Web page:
Suppose you, like me, clicked on a recent story about someone’s “six-figure debt” to discover that it was in the low six figures…and yours is five times more? Reading about that person’s very real desperation and worry, wouldn’t you say to yourself, “Geez. If this person has it so bad — and I don’t doubt they do — then I must have it five times worse.”
It’s only a short trip from that realization to the sinking feeling that maybe, just maybe, you’ll never get out of debt at all.
“Geez. If this person has it so bad — and I don’t doubt they do — then I must have it five times worse.”
Congratulations. You just went from being part of the 300 million Americans who are in debt (and there are only 327 million people in America) to the 1% of debtors, so to speak — because no one is really tracking this — who are in debt so deep that they can’t see it ending anytime soon. My informal definition of Mega-Debt is debt that requires a decade or more to pay down, proportional to your income. For us, that’s about $500,000 (about 30 years of debt, so I ordered the Triple-Mega-Debt). For you, it could be those low six figures, or just five — whatever makes you good and stuck. For you, and me, the routine advice won’t do. There’s not a snowball’s chance in hell that any little tricks, on their own, will cure your debt soon.
My informal definition of Mega-Debt is debt that requires a decade or more to pay down, proportional to your income.
What to do about debt so large? I have thoughts. I believe you stand a much greater chance of sticking to debt payment plans and maintaining hope if you…
Live in “Reward Frugality”
You’ll be giving up an awful lot for an awfully long time, so now is the time to cultivate reward frugality. What do I mean by that? I mean you must begin to view many things you would have taken for granted before — things that are free or very inexpensive — as rewards for your sacrifices. You won’t be eating out, buying coffees, or paying for small conveniences nearly as often (and this will go on for years), so begin to see the short stroll you take, the friend’s phone conversation you’ve enjoyed, the time you spend on your porch with a beer or a homemade coffee, as direct rewards you’re giving yourself. Related to this…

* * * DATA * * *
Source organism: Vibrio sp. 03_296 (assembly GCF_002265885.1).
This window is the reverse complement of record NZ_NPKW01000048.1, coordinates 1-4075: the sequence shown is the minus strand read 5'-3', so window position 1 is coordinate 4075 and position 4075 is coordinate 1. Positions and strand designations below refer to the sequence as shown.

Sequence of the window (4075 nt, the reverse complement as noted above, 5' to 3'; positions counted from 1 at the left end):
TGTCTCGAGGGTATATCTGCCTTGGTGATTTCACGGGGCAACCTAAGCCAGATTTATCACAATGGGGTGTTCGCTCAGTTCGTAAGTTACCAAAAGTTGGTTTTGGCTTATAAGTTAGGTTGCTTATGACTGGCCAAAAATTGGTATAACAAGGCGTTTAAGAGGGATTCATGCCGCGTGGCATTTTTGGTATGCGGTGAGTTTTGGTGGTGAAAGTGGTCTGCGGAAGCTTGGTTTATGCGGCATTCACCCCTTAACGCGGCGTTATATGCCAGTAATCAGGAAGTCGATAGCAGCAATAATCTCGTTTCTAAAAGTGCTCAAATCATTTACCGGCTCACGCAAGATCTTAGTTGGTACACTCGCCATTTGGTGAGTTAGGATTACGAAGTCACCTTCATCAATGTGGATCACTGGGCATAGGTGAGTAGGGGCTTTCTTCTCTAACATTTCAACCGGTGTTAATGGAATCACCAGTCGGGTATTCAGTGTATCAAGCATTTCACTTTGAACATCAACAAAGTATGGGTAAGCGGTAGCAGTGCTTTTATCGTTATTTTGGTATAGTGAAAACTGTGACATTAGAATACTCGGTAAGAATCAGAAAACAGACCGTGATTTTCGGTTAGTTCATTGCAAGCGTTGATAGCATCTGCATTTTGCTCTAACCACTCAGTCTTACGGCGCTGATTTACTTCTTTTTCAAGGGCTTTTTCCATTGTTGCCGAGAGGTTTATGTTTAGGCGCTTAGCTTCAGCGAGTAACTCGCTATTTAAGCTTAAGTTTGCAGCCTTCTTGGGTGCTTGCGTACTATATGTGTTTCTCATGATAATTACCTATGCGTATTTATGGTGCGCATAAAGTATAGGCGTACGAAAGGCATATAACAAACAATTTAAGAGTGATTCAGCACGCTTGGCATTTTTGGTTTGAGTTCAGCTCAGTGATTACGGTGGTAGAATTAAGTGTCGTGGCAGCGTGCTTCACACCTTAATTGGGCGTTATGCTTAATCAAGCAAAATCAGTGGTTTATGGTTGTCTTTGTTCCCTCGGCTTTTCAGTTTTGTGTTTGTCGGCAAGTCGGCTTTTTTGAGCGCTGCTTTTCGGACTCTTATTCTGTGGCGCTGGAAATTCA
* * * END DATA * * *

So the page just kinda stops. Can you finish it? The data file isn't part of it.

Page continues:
Don’t Let Yourself Get Empty
Check in with yourself often: Are you tired? Mad? Hungry? Thirsty? Don’t wait until you’re so much of any of these that your judgment is clouded and your impulses take over.
Plan for treats when grocery shopping. Buy a good steak or fresh flowers for yourself sometimes. Lay in a stock of snacks and carry them with you. Be liberal with the chocolate, if that’s your thing. Let your reward mentality guide you daily to purchases and decisions that back you up at your low points.
You’ll still have the occasional day when only a big splurge will do — a taxi in the rain, a huge burger and fries down the street — but these will be less frequent, and more easily satisfied by something you’ve already planned for.
Recently, She Picks Up Pennies ran a great post about her debt dropping just below six figures. She mentioned the importance of catching up with other personal finance bloggers whose stories are vastly different from hers, but whose enthusiasm for the work is contagious. That’s where I am — it’s still relatively rare for me to find a PF blogger quite as old as me, let alone someone who is still deliberately taking on new debt during the next two years. Nonetheless, where would I be without my regular reading of other PF bloggers on the debt-free train like Pennies, and the 76K Project, FreeFunFamily, Peerless Money Mentor, Grokking Money, Ben Le Fort, Jennifer Chan, Debt Discipline…and so many more, too many to name.